She first got involved through her husband, Bill, who was on the organization's first board of directors.
"I started volunteering in the gym to help the therapists with patients, and I did that for a long time," she said. "Then they needed someone in the gift shop, and that's where I went."
When the gift shop closed, she wanted to remain involved in some way and so decided to make what she calls TLC pillows.
"I had made the pillows for friends who went to the hospital, and they always loved them," she said. "That gave me the idea for this."
Monge makes about 120 TLC pillows a year, including some for children with brain injuries who attend Camp to Be Independent.
A handwritten note attached to each pillow reads: "Made for You by Naomi Monge, WRH Volunteer, Because We Care. Get Well Soon."
"I like knowing that it's going to make some moments easier," she said. "It also tells them that someone cares. Everyone here does care, but this is just something that says we care a lot."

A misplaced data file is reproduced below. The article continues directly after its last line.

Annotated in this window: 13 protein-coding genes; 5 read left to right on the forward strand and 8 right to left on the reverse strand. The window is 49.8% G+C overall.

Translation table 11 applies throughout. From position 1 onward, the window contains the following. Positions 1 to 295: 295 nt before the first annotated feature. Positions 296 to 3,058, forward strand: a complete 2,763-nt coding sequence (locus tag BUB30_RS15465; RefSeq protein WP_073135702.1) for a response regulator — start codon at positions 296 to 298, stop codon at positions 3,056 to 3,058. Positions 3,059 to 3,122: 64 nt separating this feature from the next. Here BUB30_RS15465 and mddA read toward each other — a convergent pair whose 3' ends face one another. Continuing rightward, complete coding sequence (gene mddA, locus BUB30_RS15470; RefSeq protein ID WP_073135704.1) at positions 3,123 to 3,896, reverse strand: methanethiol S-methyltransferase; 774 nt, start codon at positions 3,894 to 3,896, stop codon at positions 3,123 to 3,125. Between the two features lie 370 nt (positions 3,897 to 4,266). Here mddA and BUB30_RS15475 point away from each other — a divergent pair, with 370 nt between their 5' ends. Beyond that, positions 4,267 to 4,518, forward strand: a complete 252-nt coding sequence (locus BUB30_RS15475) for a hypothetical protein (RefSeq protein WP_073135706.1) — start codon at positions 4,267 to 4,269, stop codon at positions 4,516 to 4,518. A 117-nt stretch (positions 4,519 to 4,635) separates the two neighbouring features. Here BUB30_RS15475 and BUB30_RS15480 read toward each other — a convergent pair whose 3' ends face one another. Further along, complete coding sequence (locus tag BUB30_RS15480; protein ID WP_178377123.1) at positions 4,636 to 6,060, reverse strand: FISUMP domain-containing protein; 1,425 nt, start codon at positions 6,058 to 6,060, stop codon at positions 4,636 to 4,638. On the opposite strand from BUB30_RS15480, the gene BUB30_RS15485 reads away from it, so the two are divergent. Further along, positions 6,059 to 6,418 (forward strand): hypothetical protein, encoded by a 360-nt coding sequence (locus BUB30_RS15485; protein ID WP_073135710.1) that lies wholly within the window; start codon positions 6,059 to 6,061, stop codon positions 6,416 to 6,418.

Monge and her family also donated funds to create the Bill Monge Horticultural Center in memory of her husband, who died in 2003. It's at the Walton West Transitional Center.
"It's really neat," she said. "I'm always amazed at how many plants are there and how well it's run. I like seeing how much the patients enjoy getting their hands in the dirt."
Leslie Glass, THE vice president of development, met Monge while planning the dedication ceremony for the greenhouse, she said.
"I had an instant bond with her," she said. "She has such a big heart for her community. I have tremendous respect for her. As a matter of fact, a co-worker and I say all the time that we want to be just like her when we grow up."
When Monge isn't volunteering with Walton, she's volunteering elsewhere.
She reads The Augusta Chronicle on the Georgia Radio Reading Service, a nonprofit program for the blind and print-impaired, and volunteers at the Master's Table soup kitchen, the Friedman Branch Library, and her church, the Lutheran Church of the Resurrection.
"It adds a little something to your life," Monge said of volunteering. "I think those of us who volunteer get more in return because it makes you feel good to be needed and to help others. I couldn't imagine not volunteering."
Reach Nikasha Dicks at (706) 823-3336 or firstname.lastname@example.org.
is the Volunteer of the Month for January. Mrs. Monge is a volunteer with Walton Rehabilitation Health Systems.